Pskov opposition politician and commentator Lev Shlosberg said that it would have been better if this book had not had to appear because it would have been better if the tragic events in Ukraine had not occurred and those whose deaths are recounted were still alive. Historian Andrey Zubov agreed, noting that the war had “dehumanized” opponents.
The book’s various authors said that they had been able to publish only a small part of the information which they had received from people in Pskov oblast alone, but even that much shows how false the accounts of the Russian authorities are and how efforts to classify everything ultimately fail.
Ukrainian journalist Svetlana Prokopyev said that Moscow’s denial of its role in Ukraine reflected a kind of “shamanism: if one doesn’t pronounce the word ‘war, then it doesn’t exist and there are no losses” beyond those of a few “volunteers.” Of course, such things fool only a few people and only for a short time.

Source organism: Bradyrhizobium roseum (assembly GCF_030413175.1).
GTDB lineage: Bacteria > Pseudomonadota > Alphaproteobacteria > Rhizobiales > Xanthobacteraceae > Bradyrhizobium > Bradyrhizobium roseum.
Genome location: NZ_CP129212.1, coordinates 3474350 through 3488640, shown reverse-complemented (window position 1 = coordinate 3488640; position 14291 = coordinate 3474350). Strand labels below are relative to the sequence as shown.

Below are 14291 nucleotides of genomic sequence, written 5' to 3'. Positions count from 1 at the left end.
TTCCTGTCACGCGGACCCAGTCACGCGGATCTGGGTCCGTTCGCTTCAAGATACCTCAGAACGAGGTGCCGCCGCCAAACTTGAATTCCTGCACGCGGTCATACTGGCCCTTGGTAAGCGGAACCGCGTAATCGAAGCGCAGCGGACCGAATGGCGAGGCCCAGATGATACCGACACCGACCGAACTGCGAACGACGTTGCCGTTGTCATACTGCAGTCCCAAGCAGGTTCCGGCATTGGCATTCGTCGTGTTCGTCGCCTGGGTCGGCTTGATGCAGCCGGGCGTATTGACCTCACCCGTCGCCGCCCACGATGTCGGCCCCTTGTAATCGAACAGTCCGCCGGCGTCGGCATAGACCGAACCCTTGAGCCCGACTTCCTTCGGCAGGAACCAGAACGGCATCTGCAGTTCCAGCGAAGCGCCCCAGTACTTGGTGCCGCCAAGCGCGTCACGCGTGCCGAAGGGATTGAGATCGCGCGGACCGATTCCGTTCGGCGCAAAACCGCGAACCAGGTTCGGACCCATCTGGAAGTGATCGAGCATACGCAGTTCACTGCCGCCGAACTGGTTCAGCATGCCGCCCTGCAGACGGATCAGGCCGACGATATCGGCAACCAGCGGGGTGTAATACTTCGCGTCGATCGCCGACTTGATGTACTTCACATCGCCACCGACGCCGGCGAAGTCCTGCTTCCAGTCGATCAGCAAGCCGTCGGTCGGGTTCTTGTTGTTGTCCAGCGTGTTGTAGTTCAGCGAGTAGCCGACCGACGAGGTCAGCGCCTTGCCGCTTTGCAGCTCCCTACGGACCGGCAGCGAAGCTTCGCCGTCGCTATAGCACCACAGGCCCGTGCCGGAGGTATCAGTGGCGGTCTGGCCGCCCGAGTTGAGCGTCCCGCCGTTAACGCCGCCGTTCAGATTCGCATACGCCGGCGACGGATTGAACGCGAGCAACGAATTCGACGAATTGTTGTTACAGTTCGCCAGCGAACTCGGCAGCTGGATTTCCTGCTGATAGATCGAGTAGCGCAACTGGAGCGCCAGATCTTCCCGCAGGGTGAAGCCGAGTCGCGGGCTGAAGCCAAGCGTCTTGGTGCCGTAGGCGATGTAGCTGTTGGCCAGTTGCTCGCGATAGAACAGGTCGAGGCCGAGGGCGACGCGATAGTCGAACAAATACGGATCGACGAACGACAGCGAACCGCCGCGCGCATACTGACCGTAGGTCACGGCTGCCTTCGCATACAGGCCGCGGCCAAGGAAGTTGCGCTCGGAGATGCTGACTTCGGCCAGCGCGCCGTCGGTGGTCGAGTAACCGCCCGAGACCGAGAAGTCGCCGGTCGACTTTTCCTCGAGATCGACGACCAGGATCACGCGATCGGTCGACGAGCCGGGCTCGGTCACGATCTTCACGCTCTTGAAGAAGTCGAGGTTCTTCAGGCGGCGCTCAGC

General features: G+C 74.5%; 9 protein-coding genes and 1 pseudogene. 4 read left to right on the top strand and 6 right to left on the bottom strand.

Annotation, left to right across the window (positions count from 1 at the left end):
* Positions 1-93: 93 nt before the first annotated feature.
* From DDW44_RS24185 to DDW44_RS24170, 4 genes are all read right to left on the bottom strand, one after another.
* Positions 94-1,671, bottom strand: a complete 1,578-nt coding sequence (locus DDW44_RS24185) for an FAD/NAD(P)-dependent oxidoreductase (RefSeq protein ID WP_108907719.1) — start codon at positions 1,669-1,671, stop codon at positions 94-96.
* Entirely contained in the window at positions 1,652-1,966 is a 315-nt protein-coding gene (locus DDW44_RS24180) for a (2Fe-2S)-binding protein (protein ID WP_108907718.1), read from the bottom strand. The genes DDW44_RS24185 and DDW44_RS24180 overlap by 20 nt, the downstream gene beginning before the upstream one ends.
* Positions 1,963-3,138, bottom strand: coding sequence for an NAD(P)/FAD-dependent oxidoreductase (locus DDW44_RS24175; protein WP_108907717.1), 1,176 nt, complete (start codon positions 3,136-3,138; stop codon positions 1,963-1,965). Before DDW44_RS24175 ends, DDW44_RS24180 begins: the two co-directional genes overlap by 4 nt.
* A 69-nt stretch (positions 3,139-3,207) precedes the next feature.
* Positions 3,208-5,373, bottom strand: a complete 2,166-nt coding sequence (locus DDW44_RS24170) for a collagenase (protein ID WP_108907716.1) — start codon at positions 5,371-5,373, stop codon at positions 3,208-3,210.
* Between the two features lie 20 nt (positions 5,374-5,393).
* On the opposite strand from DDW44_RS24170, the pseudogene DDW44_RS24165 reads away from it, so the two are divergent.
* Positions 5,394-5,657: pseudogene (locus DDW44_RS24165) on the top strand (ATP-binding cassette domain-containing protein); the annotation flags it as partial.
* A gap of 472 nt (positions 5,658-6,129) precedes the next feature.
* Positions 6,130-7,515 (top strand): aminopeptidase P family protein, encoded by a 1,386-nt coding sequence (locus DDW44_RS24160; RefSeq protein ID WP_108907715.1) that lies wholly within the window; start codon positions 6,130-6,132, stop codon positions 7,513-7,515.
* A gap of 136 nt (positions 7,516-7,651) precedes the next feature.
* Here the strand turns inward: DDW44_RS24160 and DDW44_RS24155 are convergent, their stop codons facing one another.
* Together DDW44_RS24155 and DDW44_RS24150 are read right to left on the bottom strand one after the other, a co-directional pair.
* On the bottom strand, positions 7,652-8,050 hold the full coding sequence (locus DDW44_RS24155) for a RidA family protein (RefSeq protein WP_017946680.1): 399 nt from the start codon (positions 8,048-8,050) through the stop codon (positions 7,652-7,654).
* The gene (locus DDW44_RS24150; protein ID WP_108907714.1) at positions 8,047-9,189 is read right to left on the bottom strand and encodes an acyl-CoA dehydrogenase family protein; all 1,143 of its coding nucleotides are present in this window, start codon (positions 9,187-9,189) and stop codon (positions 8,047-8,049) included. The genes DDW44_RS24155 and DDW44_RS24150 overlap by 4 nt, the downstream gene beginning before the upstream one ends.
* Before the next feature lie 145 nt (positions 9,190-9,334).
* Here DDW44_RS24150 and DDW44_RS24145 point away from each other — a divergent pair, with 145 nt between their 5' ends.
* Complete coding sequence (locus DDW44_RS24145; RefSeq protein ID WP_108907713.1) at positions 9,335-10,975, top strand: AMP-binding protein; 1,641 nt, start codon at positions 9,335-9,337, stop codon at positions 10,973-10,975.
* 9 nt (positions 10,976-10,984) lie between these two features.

“Despite the tragic nature of the events which were discussed at this meeting,” Semenova says in her report, “the session ended on a positive note: In their concluding speeches, the journalists for the Pskov newspaper and Lev Shlosberg expressed the hope that the war in Ukraine will soon end, “’a hope that unites all those gathered there.’”
Shlosberg said that the new book will be given for free to all who want to read it. In Moscow, those who do can turn to the Sakharov Center or to the press secretary of the Moscwo branch of the Yabloko Party, Igor Yakovlev.